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Role of climate variability and land surface conditions in improving streamflow forecasting during the long rain season in the Tana River basin, Kenya

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Thursday, 27 January 2011
Role of climate variability and land surface conditions in improving streamflow forecasting during the long rain season in the Tana River basin, Kenya
Washington State Convention Center
Tushar Sinha, North Carolina State University, Raleigh, NC; and C. Oludhe and S. Arumugam

Tana River basin, Kenya, located within Greater Horn of Africa sub-region, experiences bimodal rainfall pattern with the long rain season from March to May and the short rain season between October and December (OND). The year to year rainfall seasons over the sub-region are strongly influenced by the north-south migration of the Inter-Tropical Convergence Zone (ITCZ) with the rains exhibiting strong variability in space and time. The other major global and regional systems that are often associated with climate variability in the Greater Horn of Africa sub-region include the El Nino Southern Oscillation (ENSO) phenomenon, Sea Surface Temperature (SST) anomalies over the Indian and Atlantic Oceans, Tropical cyclone activities in the Indian Ocean including modes of variability such as the Indian Ocean Dipole (IOD). Over 50% of the total annual rainfall within the Tana River basin is received during the long rain season (and even more during the ENSO years) ensuring the water and energy sustainability of the region. Several studies highlight that although seasonal predictability is greater during the short rain season (due to peak activity of ENSO during OND), precipitation forecasts during the long rain season exhibit relatively lesser skill. This in turn reduces the monthly streamflow forecasting skill during the dominant runoff season (April to June, AMJ). This study will focus on understanding the combined influence of land, atmospheric and oceanic states for improving monthly streamflow prediction during AMJ. Relationships between ENSO, Indian Ocean Dipole (IOD), Outgoing Longwave Radiation (OLR) and initial land surface conditions on monthly streamflow during AMJ are investigated in detail to quantify the variability explained by each of the predictors.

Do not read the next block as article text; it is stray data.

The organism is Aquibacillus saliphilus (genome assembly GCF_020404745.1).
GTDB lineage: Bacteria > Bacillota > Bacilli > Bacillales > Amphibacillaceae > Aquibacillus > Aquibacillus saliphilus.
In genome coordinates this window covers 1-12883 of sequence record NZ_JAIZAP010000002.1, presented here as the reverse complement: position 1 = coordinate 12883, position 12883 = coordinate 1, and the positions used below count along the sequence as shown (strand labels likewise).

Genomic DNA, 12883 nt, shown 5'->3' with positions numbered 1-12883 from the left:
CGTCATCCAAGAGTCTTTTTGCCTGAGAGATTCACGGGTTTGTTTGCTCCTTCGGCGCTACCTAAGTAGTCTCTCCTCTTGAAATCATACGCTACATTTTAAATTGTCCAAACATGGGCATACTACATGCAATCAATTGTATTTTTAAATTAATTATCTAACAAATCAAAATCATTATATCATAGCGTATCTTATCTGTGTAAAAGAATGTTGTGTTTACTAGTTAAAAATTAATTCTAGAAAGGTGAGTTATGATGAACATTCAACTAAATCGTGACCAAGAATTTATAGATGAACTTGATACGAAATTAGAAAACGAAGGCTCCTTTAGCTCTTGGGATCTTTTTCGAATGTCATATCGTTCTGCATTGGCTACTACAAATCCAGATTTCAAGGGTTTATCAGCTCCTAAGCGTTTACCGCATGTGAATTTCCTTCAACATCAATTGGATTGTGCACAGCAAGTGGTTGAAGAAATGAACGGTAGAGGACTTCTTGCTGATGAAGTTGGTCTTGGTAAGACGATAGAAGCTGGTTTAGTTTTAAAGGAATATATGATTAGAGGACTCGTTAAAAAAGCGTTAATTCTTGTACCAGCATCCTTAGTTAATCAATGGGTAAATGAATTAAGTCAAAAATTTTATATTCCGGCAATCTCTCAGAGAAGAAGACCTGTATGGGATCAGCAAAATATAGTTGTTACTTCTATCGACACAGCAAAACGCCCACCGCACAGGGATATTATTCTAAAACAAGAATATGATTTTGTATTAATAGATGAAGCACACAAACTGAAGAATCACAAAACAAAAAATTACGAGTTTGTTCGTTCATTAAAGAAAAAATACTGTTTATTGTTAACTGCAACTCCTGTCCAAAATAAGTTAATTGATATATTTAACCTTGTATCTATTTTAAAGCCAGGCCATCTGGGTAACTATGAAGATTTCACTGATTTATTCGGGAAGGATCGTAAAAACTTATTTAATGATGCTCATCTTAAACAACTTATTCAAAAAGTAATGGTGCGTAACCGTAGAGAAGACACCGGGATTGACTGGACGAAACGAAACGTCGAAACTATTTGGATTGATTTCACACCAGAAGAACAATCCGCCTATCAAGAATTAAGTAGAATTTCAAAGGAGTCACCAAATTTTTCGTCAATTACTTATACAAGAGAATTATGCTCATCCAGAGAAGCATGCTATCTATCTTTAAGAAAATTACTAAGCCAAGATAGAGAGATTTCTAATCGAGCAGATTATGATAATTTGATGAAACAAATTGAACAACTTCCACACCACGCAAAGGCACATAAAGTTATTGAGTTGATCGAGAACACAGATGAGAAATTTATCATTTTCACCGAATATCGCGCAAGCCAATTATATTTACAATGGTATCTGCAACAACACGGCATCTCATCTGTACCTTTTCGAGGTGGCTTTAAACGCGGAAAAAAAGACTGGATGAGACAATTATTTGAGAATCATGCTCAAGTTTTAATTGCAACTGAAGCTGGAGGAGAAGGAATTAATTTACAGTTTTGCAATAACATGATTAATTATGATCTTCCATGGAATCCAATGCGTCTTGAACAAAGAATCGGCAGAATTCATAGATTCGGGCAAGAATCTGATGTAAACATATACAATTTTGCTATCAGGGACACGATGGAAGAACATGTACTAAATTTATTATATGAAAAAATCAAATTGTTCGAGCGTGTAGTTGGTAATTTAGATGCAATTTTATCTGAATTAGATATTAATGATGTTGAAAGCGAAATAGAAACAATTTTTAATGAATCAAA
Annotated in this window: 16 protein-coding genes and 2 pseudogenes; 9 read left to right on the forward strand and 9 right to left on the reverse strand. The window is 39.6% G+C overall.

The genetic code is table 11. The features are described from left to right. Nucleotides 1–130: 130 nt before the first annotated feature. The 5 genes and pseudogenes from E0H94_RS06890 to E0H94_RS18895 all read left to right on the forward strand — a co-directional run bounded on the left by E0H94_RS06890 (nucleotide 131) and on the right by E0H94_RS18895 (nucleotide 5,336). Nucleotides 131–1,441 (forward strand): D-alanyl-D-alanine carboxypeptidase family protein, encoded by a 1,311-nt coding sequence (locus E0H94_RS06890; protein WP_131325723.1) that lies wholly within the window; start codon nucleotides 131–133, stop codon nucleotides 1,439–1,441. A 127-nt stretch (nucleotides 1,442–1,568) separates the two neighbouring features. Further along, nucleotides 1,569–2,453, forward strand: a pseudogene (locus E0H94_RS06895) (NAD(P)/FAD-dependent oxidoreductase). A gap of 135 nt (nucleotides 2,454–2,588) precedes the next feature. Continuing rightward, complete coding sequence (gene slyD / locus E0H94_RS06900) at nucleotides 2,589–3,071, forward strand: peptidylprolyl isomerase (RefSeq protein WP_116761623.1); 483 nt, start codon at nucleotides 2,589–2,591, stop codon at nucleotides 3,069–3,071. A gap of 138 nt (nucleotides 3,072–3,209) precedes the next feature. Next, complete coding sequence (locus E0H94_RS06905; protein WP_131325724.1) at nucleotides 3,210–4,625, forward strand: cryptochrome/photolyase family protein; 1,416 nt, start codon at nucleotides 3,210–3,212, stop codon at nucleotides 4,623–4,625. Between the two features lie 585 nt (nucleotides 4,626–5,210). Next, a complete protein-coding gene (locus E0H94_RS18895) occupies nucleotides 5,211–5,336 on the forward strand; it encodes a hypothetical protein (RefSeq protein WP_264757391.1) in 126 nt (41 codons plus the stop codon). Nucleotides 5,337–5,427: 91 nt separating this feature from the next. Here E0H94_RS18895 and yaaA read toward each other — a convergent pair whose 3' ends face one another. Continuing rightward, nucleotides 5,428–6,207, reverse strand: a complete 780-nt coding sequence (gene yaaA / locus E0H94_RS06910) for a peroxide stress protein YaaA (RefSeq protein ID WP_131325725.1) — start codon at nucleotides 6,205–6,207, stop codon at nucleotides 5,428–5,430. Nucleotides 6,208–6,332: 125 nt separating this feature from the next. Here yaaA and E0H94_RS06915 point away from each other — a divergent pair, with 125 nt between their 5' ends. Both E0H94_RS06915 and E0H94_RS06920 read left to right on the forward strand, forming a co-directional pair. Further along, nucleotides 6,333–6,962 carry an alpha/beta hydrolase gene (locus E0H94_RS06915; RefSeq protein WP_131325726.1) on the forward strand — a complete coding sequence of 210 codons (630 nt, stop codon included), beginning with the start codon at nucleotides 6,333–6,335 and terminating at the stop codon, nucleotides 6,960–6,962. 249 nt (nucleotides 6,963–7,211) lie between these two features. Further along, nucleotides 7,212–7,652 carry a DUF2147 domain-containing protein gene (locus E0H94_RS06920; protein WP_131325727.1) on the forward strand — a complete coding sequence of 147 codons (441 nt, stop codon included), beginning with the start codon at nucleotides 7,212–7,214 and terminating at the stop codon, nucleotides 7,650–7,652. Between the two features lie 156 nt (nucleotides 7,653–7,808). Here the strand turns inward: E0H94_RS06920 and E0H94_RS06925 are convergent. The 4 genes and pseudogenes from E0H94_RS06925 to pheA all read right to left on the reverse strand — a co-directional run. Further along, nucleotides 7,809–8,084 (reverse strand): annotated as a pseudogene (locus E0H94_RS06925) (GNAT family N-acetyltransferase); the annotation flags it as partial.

In this study, we will use a combined approach of statistical and land surface modeling. We will implement a large scale Variable Infiltration Capacity (VIC) land surface model to determine initial soil moisture conditions prior to the long rain season to improve forecasting skill of state-of-the-art statistical models.